Five Lolë ambassadors at a meet-up at Pure Barre in South Burlington. (From left): Anna-Bridgette Shorten, Jennifer Sienkiewicz, Emma Simon, Justine Zolotas and Caitlin Moroney. Provided photo.

Ambassador program pushes Lolë beyond shop’s walls

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BURLINGTON — Lolë Burlington, which has been on Church Street for about a year and half, blurs the lines between a fitness club and fashionable active wear for women. The business has built a strong customer base by using classes, events, community outreach and social media to introduce more people to its location and product line, said manager Laura Washburn. Central to that, she said, are fitness instructors who serve as ambassadors that help potential customers realize that Lolë is, “not just another yoga shop,” and pushes marketing beyond the store walls. “It’s a great community connection,” Washburn added “Ambassadors introduce people to the brand, and we introduce our customers to them and their work.”
Washburn described the Lolë clothing as, “Ath-leisure, which is a huge growth industry right now.” It’s clothing that enables women to easily transition from exercise to streetwear, she said. Lolë is an acronym for Live Out Loud Every day.

Owner Megan O’Brien at her store Tangerine on College Street in Burlington. Provided photo.

For 1st boutique, owner remembered to keep it affordable

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Fifth-generation Vermonter Megan O’Brien said she thought Burlington needed more shopping, particularly affordable, high-quality women’s clothing. She did her part to remedy that in July when she launched Tangerine on College Street. Tangerine offers new, vintage-inspired Bohemian clothing, focusing on American-made garments from contemporary designers. “It’s an eclectic little bundle of styles I’m hoping you can’t find anywhere else,” O’Brien said. “I try to focus on brands no one else has in Burlington, and do my own thing to offer something different.” Inventory includes dresses, tops, pants, skirts and T-shirts, as well as jackets and coats.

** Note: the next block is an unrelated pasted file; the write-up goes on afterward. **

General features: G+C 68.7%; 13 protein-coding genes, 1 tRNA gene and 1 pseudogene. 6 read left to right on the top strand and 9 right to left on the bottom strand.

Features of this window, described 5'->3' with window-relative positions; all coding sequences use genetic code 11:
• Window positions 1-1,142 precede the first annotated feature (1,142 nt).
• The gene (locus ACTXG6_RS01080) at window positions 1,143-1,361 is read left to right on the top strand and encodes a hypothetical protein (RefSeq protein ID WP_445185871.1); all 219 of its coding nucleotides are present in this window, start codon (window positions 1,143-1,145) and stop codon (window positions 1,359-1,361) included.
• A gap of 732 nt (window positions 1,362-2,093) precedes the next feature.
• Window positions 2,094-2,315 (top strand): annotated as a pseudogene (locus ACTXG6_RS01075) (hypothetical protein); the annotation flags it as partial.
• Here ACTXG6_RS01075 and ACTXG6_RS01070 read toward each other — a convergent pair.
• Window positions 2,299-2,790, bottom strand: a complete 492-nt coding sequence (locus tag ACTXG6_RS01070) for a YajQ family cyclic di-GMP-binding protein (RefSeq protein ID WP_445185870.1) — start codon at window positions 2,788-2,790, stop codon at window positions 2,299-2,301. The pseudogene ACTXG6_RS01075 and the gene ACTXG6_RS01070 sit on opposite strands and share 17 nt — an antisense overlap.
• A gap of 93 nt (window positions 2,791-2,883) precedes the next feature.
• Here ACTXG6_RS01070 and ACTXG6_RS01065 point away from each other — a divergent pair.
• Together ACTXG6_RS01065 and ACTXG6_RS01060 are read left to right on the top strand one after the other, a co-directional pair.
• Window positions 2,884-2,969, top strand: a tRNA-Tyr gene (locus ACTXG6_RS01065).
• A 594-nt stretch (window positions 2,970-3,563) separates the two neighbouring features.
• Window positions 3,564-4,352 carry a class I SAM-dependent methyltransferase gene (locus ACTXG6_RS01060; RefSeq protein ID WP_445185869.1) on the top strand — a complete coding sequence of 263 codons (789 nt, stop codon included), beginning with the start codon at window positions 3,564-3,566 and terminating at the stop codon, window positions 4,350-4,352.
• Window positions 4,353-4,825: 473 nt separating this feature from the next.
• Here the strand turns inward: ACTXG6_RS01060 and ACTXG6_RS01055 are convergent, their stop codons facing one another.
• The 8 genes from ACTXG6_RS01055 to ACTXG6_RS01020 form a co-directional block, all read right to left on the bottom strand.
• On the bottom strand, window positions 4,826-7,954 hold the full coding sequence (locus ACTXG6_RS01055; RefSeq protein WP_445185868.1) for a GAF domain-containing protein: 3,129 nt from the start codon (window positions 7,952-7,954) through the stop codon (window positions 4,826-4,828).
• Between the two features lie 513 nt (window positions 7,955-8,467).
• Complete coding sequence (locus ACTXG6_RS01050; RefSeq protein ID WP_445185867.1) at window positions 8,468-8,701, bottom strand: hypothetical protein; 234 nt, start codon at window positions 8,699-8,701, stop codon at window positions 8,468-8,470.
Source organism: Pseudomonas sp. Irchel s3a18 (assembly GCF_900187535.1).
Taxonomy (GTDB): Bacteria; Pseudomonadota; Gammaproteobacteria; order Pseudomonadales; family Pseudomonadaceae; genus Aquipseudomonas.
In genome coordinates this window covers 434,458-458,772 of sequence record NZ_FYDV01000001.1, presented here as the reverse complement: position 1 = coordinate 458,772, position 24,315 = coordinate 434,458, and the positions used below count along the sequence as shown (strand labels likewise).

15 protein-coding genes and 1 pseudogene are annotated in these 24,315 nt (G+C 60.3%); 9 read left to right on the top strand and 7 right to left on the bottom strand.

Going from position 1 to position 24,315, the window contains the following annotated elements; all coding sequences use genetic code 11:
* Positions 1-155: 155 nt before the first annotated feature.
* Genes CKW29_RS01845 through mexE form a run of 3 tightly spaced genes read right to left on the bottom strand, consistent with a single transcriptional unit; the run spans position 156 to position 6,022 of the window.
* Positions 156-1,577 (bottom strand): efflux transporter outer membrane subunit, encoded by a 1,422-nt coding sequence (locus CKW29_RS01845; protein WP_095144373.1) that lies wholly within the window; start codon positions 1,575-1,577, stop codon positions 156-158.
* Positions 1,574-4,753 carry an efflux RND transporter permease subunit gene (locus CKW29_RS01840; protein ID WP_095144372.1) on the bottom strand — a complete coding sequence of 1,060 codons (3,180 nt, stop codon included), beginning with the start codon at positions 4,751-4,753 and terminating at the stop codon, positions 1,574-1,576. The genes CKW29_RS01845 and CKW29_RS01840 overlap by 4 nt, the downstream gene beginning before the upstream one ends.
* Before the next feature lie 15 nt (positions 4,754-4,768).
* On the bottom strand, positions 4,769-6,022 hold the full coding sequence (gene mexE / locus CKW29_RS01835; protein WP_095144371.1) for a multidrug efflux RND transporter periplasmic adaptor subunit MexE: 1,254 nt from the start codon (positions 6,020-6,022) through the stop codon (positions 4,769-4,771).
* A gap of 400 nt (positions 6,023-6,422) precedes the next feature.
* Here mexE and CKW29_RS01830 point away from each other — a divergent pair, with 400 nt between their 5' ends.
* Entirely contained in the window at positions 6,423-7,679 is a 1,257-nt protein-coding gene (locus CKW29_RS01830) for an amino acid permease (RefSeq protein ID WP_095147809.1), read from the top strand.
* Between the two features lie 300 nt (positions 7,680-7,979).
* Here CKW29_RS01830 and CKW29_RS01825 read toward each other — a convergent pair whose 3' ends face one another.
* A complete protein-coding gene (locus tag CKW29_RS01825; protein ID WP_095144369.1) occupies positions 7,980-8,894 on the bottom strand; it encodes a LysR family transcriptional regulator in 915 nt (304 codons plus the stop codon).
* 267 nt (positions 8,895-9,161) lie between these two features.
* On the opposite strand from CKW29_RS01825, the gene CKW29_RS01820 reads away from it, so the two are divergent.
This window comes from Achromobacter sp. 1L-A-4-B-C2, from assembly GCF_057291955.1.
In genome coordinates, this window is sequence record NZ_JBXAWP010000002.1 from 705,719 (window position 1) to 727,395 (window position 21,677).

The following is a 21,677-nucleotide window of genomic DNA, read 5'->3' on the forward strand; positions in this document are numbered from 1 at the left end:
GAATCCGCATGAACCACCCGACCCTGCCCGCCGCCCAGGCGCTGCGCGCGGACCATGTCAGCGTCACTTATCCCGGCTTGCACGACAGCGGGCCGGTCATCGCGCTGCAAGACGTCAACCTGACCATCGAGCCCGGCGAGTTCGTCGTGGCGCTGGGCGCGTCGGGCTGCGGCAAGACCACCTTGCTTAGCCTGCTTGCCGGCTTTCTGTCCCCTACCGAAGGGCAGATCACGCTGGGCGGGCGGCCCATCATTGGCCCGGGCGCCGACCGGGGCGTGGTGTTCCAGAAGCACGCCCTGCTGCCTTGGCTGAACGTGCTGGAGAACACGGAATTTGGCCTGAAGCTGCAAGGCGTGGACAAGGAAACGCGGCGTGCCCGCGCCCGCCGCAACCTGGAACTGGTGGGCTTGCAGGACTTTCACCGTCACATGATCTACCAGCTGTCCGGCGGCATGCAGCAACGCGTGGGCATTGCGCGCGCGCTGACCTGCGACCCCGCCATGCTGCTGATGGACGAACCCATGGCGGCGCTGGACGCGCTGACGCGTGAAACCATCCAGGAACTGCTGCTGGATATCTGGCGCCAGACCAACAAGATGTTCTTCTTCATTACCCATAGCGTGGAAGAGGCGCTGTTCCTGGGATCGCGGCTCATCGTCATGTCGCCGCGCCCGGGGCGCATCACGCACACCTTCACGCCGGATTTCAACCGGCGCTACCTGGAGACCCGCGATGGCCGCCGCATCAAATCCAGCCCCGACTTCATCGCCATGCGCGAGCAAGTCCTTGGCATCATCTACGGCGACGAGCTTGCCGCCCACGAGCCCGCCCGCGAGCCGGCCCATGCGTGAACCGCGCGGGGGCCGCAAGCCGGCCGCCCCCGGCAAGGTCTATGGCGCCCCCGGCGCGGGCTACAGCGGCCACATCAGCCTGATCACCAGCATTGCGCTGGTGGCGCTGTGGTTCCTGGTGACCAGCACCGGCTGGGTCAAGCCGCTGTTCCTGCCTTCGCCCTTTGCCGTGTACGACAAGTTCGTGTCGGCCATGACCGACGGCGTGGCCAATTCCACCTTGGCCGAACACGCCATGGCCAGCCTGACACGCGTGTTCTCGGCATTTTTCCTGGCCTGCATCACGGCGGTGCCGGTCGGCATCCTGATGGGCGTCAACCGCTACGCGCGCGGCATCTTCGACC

Tom Murphy of the Urban Land Institute and a former three-term mayor of Pittsburgh was keynote speaker at the Burlington Business Association summit on Jan. 26. Photo by Mike Reilly.

Burlington business summit envisions future vitality

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BURLINGTON — The former mayor of Pittsburgh told attendees of a business summit last week that Burlington has many of the building blocks in place to pursue economic development. Importantly, said Tom Murphy, “You have what every city wants: a really strong sense of place.”
The Burlington Business Association held its 2017 summit on Jan. 26 at the Hilton Burlington. About 110 members of the Greater Burlington business community participated in the event, which featured national and local presenters. Murphy, a former three-term mayor of Pittsburgh, Pennsylvania, now with the Urban Land Institute, cited the city’s location on Lake Champlain, great architecture and history, and the presence of a university and medical center.

Mike Reilly PhotoEmployees cut the ribbon for the reimagined Sonesta ES Suites Burlington.

Sonesta ES Suites ‘re-imagined’ in Williston

WILLISTON — Sonesta ES Suites Burlington recently completed a project that brand representatives call as much a “re-imagination and re-invigoration” as a renovation to the property. The multimillion-dollar upgrade includes 96 newly designed studio and two-bedroom suites that emphasize comfort and space for both work and relaxation. The ES Suites brand is Sonesta’s extended-stay hotel offering.

From left, Debbie Lang of the Barns at Lang Farm shows off healing jewelry from Marsya Ancker of Marsya Mind Body Spirit.

Businesses flock to chamber’s annual holiday party

BURLINGTON — As it has for decades, KeyBank played host to the annual Holiday Party in downtown Burlington in December. The event served as a networking event of Lake Champlain Regional Chamber of Commerce (LCRCC), with Farrell Distributing, Lake Champlain Chocolates, and Cheese & Wine Traders joining as sponsors. Several local businesses celebrated both the season and strong economic years, and that included the hosts. Don Baker, Vermont market president at KeyBank, said, “We’re coming off maybe our strongest year ever. The economy is gradually getting better, and there’s lots of optimism, post-election, for growth.